The Union Health Ministry Tuesday told health departments in the country to increase testing, highlighting a decline in several states and Union Territories over the last few days.
Additional Health Secretary Arti Ahuja, without naming any state or Union Territory, reiterated to health secretaries the fresh ICMR guidelines issued after the emergence of the highly-transmissible Omicron variant.
The new ICMR guidelines had stated that all those who are symptomatic and at-risk contacts of laboratory-confirmed cases must be tested — while there was no need to do so for asymptomatic people.
The Health Ministry nudge is not without reason. India is currently testing barely 60 per cent of what it was doing in the first week of June last year, when a roughly similar number of new Covid-19 cases were being discovered as now. On Monday, the country conducted 16.49 lakh tests.
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What’s more, in several crucial states, the testing numbers are showing a decline over the last few days, which prompted the Health Ministry to write the letter on Tuesday.
“As you are aware, the Omicron which has been designated… as variant of concern is currently spreading across the country….Testing remains a key and crucial component of the framework. However, it is seen from the data available on the ICMR portal that testing has declined in many states and union territories,” Ahuja wrote.
The key states include Delhi, Maharashtra, Bihar, Haryana, Andhra Pradesh, Rajasthan and West Bengal. In all these states, the decline has continued for four or five days now, longer than the usual dip seen over the weekends. In many of these states, the daily case count is also going down, or seems to have stabilised.
At the national level, however, the test numbers are rising steadily. On Monday, for example, the seven-day average of tests touched 17.5 lakh, the highest since the end of August last year. On individual days, the testing numbers have crossed 20 lakh as well. During the second wave, however, this number was more than 30 lakh for about a week towards the end of May and start of June.
As a result, the positivity rate at the national level is way higher than that time, and rising. The current weekly positivity rate is 14.22 per cent, more than double of what it was in the first week of June. However, the crucial difference between then and now is that India’s case count is currently on the upward trajectory, while in June it was going down after reaching the peak.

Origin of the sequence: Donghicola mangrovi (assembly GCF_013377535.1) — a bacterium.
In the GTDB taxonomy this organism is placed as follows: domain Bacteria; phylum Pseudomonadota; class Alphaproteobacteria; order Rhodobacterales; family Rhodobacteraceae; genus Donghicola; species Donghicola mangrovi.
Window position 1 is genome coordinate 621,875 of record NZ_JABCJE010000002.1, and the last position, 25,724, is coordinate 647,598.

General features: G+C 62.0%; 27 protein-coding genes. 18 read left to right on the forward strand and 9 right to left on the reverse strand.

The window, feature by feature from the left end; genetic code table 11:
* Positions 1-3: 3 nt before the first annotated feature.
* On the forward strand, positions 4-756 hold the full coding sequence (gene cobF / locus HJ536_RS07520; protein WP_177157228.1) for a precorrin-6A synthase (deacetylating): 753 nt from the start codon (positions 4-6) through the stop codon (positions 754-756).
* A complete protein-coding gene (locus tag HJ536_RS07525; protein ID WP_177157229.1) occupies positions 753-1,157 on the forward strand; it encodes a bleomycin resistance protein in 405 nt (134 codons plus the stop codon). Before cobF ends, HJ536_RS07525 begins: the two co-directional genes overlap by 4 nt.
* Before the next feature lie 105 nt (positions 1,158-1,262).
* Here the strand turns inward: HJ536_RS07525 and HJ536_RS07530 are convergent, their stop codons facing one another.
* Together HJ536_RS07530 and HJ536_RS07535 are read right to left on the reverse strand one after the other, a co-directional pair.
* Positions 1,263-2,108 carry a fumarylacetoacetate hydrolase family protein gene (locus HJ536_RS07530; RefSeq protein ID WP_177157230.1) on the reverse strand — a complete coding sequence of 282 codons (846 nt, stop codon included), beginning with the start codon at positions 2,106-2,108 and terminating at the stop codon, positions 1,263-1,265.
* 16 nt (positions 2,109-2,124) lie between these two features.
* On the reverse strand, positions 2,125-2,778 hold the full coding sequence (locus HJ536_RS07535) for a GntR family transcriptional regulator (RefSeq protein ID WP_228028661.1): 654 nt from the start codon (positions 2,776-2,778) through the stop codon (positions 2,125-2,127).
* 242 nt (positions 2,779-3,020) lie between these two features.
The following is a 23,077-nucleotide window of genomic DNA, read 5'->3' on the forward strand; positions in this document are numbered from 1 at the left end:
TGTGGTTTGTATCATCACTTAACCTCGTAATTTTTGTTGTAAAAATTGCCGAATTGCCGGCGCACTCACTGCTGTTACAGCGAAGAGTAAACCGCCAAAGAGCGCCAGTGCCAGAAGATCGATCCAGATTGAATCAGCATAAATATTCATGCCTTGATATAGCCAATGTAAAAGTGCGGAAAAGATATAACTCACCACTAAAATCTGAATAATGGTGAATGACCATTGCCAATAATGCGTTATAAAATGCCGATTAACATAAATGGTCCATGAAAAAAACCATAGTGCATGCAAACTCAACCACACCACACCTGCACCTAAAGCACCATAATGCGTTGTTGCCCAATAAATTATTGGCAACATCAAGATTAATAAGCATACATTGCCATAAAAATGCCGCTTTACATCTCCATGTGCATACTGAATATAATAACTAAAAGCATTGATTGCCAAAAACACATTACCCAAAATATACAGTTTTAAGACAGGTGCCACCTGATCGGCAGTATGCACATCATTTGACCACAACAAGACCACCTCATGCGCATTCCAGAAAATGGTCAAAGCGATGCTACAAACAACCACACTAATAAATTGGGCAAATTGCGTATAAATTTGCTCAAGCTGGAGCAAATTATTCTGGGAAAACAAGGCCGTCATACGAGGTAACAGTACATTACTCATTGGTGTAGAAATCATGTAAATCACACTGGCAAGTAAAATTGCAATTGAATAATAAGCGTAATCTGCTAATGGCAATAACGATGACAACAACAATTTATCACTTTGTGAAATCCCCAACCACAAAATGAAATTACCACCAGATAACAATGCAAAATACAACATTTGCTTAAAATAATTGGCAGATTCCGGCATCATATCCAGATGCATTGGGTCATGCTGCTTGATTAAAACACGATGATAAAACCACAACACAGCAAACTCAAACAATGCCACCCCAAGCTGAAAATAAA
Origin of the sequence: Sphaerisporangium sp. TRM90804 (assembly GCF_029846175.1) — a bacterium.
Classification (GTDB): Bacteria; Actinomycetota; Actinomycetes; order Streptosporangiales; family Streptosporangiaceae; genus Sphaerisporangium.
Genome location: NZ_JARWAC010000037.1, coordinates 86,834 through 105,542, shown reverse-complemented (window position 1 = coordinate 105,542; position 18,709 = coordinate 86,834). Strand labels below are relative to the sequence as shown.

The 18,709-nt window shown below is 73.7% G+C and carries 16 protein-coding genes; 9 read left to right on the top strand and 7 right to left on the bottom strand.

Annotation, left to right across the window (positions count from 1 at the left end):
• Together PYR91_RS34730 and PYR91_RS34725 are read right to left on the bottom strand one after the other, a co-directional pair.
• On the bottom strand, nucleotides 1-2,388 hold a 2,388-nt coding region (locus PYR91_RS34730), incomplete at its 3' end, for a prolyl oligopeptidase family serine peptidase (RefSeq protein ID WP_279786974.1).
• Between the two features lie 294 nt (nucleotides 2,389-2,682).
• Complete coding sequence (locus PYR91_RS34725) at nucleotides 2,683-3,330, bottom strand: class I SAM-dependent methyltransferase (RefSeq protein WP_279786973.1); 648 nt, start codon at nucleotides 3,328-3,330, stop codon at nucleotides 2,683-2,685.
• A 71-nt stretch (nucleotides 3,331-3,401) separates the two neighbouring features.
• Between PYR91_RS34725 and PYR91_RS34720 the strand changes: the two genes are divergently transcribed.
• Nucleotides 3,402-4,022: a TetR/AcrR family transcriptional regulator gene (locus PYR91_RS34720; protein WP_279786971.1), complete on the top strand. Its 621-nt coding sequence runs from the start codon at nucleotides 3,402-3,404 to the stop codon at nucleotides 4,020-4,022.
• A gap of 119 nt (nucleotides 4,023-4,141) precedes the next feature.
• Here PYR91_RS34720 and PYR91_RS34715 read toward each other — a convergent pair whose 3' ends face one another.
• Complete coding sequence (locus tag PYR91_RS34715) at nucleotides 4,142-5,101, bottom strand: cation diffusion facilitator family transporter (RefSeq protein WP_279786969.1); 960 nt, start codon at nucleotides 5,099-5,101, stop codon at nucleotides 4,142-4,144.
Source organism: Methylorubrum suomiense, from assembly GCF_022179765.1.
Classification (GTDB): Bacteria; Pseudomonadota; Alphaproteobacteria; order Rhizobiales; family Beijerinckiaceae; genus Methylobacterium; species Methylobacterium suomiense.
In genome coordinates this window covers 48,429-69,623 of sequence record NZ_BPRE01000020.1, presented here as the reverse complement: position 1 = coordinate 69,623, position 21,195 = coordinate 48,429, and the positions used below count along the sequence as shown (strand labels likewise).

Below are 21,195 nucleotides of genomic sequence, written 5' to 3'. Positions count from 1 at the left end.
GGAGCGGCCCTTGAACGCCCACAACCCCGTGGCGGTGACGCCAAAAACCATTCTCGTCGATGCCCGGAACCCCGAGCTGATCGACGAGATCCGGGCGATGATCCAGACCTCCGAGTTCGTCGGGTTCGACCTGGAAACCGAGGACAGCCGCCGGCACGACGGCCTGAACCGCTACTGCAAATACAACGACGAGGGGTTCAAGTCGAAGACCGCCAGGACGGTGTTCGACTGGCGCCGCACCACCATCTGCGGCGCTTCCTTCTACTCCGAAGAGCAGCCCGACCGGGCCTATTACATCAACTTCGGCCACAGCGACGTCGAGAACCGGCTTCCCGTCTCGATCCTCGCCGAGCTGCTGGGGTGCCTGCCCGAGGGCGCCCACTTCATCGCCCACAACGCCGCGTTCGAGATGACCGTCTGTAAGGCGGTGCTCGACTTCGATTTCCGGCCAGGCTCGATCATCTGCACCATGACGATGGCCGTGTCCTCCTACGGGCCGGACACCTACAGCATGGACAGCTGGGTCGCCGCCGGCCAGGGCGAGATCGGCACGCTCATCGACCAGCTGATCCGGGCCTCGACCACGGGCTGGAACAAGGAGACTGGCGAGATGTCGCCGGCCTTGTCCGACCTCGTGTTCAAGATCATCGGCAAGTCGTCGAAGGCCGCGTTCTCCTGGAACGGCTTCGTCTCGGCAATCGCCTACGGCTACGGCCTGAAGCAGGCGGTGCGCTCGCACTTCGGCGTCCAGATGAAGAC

The current positivity rate is still way below the peak it had seen during the height of the second wave in the first week of May. At that time, the positivity rate had been hovering around 22 per cent.
The sudden arrest in the surge of cases in some states could be because of the reduction in the number of samples being tested. This could also be having an impact on the national case count, whose trajectory has flattened in the last few days. In fact, the 2.38 lakh cases detected on Monday was the lowest in the last six days. However, this could only be a temporary phenomenon, and the case count is likely to rise further in the coming days.
Since the trends in testing are not following a uniform pattern across states, the daily count of cases at the national level is not conveying a very accurate picture of how the infection is spreading during the third wave. The seeming slowdown being witnessed could only be because of the change in testing strategy in several states, and may not be reflective of how quickly the infection is spreading. The fact that the positivity rate is maintaining an upward trend supports the suggestion that, at the national level at least, the peak might still be some distance away.
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